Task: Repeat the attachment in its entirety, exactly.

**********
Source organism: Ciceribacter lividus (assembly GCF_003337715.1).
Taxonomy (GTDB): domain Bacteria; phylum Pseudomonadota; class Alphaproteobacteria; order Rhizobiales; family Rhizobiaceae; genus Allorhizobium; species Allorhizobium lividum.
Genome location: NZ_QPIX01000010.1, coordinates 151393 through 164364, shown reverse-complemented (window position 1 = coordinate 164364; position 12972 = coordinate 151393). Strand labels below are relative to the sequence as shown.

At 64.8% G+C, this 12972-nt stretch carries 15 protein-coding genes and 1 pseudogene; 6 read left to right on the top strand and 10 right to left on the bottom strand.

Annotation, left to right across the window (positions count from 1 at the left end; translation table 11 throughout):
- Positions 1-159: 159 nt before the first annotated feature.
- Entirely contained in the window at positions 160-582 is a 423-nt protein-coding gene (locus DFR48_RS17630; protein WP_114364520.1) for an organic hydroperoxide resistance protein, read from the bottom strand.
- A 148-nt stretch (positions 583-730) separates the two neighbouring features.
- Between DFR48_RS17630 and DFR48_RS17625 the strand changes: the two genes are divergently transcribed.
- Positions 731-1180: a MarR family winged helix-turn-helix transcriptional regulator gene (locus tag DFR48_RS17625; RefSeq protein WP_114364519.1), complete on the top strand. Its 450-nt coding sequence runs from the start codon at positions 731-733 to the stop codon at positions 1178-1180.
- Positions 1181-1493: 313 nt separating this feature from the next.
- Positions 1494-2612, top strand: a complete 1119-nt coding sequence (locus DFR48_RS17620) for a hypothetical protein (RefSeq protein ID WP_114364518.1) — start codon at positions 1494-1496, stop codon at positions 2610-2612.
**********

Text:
Source organism: Ciceribacter lividus (assembly GCF_003337715.1).
Taxonomy (GTDB): domain Bacteria; phylum Pseudomonadota; class Alphaproteobacteria; order Rhizobiales; family Rhizobiaceae; genus Allorhizobium; species Allorhizobium lividum.
Genome location: NZ_QPIX01000010.1, coordinates 151393 through 164364, shown reverse-complemented (window position 1 = coordinate 164364; position 12972 = coordinate 151393). Strand labels below are relative to the sequence as shown.

At 64.8% G+C, this 12972-nt stretch carries 15 protein-coding genes and 1 pseudogene; 6 read left to right on the top strand and 10 right to left on the bottom strand.

Annotation, left to right across the window (positions count from 1 at the left end; translation table 11 throughout):
- Positions 1-159: 159 nt before the first annotated feature.
- Entirely contained in the window at positions 160-582 is a 423-nt protein-coding gene (locus DFR48_RS17630; protein WP_114364520.1) for an organic hydroperoxide resistance protein, read from the bottom strand.
- A 148-nt stretch (positions 583-730) separates the two neighbouring features.
- Between DFR48_RS17630 and DFR48_RS17625 the strand changes: the two genes are divergently transcribed.
- Positions 731-1180: a MarR family winged helix-turn-helix transcriptional regulator gene (locus tag DFR48_RS17625; RefSeq protein WP_114364519.1), complete on the top strand. Its 450-nt coding sequence runs from the start codon at positions 731-733 to the stop codon at positions 1178-1180.
- Positions 1181-1493: 313 nt separating this feature from the next.
- Positions 1494-2612, top strand: a complete 1119-nt coding sequence (locus DFR48_RS17620) for a hypothetical protein (RefSeq protein ID WP_114364518.1) — start codon at positions 1494-1496, stop codon at positions 2610-2612.